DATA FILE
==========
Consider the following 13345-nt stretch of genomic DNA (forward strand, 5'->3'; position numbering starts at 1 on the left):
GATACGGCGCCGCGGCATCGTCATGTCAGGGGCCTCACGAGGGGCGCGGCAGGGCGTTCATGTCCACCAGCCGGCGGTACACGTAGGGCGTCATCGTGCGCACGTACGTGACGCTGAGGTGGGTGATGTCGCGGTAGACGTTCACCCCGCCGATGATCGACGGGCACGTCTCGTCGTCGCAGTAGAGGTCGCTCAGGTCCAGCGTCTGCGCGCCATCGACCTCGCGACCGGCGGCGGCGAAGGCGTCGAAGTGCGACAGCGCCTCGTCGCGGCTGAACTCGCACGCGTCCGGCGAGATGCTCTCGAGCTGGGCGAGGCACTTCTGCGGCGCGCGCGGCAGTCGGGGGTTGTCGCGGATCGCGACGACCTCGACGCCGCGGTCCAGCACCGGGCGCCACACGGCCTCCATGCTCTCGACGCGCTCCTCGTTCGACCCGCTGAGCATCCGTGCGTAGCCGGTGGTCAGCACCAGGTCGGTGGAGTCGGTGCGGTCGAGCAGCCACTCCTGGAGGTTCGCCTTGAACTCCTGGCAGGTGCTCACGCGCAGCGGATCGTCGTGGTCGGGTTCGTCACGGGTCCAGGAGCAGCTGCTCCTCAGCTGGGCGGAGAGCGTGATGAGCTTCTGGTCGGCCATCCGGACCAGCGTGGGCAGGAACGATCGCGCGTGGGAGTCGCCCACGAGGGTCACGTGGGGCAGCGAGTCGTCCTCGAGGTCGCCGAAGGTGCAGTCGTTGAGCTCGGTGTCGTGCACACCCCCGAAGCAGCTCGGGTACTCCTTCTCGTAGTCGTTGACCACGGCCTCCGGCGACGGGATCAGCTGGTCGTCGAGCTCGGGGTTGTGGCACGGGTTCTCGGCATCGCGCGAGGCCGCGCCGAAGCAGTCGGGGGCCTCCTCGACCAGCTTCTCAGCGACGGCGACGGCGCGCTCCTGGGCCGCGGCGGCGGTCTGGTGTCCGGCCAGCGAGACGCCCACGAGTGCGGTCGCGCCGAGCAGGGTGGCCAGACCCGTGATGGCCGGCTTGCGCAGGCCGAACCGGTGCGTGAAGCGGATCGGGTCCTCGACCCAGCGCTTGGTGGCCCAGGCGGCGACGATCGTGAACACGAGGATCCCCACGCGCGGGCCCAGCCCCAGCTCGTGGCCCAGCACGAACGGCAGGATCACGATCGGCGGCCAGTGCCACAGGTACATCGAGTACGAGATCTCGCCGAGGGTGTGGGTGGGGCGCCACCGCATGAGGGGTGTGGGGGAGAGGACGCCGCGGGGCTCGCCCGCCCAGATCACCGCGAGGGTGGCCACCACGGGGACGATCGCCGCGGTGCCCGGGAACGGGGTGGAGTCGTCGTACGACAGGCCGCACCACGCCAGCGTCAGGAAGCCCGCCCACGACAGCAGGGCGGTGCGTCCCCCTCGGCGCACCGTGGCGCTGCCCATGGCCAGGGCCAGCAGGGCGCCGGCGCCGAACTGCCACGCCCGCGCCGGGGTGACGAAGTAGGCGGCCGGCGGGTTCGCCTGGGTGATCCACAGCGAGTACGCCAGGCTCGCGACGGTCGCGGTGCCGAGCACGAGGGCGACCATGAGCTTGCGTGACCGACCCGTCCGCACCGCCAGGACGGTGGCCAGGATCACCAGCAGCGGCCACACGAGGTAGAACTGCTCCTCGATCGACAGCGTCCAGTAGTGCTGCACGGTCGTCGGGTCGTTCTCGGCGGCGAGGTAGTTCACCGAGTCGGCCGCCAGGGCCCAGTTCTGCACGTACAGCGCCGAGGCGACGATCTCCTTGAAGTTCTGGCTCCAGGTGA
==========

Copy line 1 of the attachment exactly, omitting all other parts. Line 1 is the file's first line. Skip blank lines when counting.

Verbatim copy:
Consider the following 13345-nt stretch of genomic DNA (forward strand, 5'->3'; position numbering starts at 1 on the left):